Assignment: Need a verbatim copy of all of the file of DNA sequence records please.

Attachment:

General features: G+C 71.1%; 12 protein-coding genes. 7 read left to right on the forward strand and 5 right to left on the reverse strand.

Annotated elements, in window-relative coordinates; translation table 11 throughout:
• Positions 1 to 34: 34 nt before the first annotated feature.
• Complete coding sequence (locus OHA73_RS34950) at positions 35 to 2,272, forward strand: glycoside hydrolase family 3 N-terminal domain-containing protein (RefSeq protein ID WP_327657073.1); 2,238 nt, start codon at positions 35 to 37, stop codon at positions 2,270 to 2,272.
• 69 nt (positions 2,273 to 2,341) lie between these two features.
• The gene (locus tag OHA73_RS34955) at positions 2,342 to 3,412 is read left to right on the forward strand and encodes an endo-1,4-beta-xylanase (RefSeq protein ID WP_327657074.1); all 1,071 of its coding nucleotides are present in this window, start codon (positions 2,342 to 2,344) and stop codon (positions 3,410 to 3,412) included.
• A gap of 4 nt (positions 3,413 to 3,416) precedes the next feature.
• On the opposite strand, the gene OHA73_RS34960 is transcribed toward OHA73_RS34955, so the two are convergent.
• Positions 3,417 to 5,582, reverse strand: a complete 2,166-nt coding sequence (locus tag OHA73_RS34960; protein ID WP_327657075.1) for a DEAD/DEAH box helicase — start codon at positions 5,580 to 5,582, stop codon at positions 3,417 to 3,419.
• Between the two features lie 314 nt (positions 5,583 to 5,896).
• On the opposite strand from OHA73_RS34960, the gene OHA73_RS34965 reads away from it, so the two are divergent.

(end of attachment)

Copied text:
General features: G+C 71.1%; 12 protein-coding genes. 7 read left to right on the forward strand and 5 right to left on the reverse strand.

Annotated elements, in window-relative coordinates; translation table 11 throughout:
• Positions 1 to 34: 34 nt before the first annotated feature.
• Complete coding sequence (locus OHA73_RS34950) at positions 35 to 2,272, forward strand: glycoside hydrolase family 3 N-terminal domain-containing protein (RefSeq protein ID WP_327657073.1); 2,238 nt, start codon at positions 35 to 37, stop codon at positions 2,270 to 2,272.
• 69 nt (positions 2,273 to 2,341) lie between these two features.
• The gene (locus tag OHA73_RS34955) at positions 2,342 to 3,412 is read left to right on the forward strand and encodes an endo-1,4-beta-xylanase (RefSeq protein ID WP_327657074.1); all 1,071 of its coding nucleotides are present in this window, start codon (positions 2,342 to 2,344) and stop codon (positions 3,410 to 3,412) included.
• A gap of 4 nt (positions 3,413 to 3,416) precedes the next feature.
• On the opposite strand, the gene OHA73_RS34960 is transcribed toward OHA73_RS34955, so the two are convergent.
• Positions 3,417 to 5,582, reverse strand: a complete 2,166-nt coding sequence (locus tag OHA73_RS34960; protein ID WP_327657075.1) for a DEAD/DEAH box helicase — start codon at positions 5,580 to 5,582, stop codon at positions 3,417 to 3,419.
• Between the two features lie 314 nt (positions 5,583 to 5,896).
• On the opposite strand from OHA73_RS34960, the gene OHA73_RS34965 reads away from it, so the two are divergent.